A report to Cabinet in late November set out how North Tyneside Council intends to support an increase in electric vehicle use with the provision of additional charging points.
In September, the local authority committed to doing everything within its gift to work towards being carbon net zero by 2030. Twenty years ahead of the Government’s target on climate change.
And with transport contributing to around 35 per cent of the borough’s carbon emissions, increasing the use of electric vehicles plays a major part.
In the same way that providing petrol pumps doesn’t fall under the remit of the council, chargepoints are provided by private providers, however the local authority does already host 16 points in its car parks across the borough.
However, in recognising how important it is to residents, the report details how the council intends to help increase the number of chargepoints in the borough.
And now it's been approved by Cabinet, it will see more electric chargepoints available in its public car parks and leisure centres, as well as ensuring there’s provision for disabled access at the points.
On top of this, the council will ensure chargepoints are included as part of new housing developments, as well as encouraging residents and businesses to access government grants to install their own if they have private off-street parking.
And in a further effort to support residents – in areas of terraced streets where households don’t have private off-street parking, if no companies bring forward plans for charpoints in the area, the council will work with private chargepoint providers to look at introducing ‘Hub’ arrangements, for example at nearby car parks or public buildings.
Cllr Sandra Graham, cabinet member for the Environment said: “We are absolutely committed to creating a sustainable North Tyneside and we are doing all that is in our powers to do so.
“We know how vital sustainable transport is in helping to achieve our net zero ambitions, but also how important accessible charging points are for many of our residents and businesses.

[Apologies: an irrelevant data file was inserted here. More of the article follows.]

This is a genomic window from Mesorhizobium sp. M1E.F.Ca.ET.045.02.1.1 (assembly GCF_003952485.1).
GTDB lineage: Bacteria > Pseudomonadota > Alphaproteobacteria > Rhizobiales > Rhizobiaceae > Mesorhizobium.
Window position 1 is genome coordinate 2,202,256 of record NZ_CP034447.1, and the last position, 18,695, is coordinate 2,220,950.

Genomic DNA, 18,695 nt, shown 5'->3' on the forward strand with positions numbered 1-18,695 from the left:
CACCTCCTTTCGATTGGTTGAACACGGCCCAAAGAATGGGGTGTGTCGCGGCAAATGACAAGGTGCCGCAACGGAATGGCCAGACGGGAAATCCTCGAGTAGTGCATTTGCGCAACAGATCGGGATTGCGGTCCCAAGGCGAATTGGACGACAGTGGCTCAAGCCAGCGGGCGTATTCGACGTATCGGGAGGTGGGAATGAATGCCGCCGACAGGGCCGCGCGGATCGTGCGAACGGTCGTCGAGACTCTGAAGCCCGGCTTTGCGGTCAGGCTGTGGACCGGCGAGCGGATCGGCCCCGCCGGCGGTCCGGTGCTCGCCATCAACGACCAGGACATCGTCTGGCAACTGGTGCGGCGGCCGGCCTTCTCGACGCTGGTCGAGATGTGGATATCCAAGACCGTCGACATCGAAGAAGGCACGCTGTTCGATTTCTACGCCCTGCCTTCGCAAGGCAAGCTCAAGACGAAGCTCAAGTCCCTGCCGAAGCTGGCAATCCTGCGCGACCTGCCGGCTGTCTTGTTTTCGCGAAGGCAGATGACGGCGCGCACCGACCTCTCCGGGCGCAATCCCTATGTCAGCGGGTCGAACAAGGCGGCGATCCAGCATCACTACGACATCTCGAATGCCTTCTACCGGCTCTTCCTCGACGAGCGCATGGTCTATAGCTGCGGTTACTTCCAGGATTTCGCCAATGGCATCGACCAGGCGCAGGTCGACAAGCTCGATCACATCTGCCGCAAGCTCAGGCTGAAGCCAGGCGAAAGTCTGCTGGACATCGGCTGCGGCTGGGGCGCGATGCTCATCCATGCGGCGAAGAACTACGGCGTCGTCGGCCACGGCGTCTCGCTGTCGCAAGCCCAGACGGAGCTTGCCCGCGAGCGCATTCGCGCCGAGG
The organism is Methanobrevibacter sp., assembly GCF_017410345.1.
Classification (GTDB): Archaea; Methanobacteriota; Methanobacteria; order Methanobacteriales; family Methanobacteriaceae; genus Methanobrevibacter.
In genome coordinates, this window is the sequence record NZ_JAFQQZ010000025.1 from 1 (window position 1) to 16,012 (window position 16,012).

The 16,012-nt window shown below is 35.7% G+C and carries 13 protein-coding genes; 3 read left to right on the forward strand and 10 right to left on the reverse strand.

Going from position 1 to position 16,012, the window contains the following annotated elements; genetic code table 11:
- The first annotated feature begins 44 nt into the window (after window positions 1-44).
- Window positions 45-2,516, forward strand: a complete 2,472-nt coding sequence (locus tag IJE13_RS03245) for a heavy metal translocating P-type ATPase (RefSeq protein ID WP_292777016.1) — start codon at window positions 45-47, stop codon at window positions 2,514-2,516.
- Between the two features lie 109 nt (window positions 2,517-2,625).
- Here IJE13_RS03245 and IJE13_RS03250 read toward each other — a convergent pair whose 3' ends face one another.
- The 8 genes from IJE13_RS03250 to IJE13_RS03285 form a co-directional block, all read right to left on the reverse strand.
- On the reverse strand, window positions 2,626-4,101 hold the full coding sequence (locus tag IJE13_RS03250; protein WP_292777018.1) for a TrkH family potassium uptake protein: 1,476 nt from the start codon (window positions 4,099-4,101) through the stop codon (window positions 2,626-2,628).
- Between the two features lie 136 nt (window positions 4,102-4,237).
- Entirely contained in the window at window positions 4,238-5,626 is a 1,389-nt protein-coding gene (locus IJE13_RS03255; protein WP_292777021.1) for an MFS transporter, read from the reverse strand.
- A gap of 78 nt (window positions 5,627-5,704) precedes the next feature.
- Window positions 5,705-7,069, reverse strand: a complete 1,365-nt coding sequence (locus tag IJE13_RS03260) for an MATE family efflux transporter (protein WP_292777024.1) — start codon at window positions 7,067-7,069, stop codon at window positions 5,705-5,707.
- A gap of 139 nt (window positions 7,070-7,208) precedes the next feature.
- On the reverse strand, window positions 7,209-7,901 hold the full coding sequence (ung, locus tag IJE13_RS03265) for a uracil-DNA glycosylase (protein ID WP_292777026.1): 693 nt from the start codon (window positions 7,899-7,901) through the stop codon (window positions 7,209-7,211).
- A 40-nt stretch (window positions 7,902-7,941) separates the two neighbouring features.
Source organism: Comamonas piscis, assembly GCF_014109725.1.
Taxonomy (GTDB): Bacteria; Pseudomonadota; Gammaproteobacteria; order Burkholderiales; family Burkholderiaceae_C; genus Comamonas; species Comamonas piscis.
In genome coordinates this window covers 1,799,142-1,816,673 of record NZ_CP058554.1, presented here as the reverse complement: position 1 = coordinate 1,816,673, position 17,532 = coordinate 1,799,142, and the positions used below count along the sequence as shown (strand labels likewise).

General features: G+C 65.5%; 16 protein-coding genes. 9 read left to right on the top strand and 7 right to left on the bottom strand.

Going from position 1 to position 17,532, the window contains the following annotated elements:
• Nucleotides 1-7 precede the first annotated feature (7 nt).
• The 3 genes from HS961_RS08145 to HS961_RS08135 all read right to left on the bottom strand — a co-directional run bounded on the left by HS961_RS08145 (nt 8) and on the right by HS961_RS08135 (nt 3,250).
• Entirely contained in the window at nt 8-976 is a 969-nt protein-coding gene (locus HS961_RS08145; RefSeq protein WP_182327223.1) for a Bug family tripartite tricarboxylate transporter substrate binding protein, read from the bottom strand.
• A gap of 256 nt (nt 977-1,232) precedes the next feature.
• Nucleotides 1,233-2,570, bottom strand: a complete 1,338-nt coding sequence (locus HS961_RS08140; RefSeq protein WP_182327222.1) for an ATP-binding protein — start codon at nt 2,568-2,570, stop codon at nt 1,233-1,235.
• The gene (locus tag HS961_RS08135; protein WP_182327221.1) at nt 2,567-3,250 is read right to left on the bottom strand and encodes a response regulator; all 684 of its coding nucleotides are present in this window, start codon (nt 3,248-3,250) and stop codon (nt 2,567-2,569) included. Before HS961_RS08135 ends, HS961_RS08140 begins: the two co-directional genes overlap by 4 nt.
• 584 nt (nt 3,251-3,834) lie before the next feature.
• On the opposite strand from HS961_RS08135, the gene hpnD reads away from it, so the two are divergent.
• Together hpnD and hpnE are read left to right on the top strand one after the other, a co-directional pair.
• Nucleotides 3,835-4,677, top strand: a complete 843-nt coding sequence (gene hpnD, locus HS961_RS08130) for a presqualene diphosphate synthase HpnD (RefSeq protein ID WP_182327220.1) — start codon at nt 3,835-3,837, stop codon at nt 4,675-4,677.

“Whilst we may not be the provider of the chargepoints, we are doing everything we can to work with private providers to increase availability.
“We are also delighted with the huge inroads we have already made in reducing our own and the borough’s carbon footprint, thanks to the support of residents and businesses.
“I was pleased to hear from large local and regional organisations, as well as residents, at a ‘call for evidence’ event I hosted earlier in the month about their positive impact on emissions and their ambitions for future work.”
At the same Cabinet meeting, Cllr Graham presented another report which detailed all of the good work underway by the council to tackle climate change.
Energy-saving streetlights; electric vehicles; green investment, energy generation measures and decarbonisation in council buildings and homes are just some of the ways in which the local authority has reduced its own carbon emissions by 52 per cent – two years ahead of its own target, and the Borough’s carbon emissions by 41 per cent.
Initiatives such as improved recycling and biodiversity areas with wildflowers and tree planting have all played a part in improving environmental sustainability.
Most recently, the local authority has focused on minimising single-use plastics, with public water fountains installed and a unique 6ft seal sculpture created out of discarded plastics as a reminder to the public of the impact of actions on marine life and showcasing local sustainable businesses.
And there’s more to come – the council announced its ambitions to work towards the borough being carbon net-zero by 2030 in September and it is currently working on the plans to achieve this.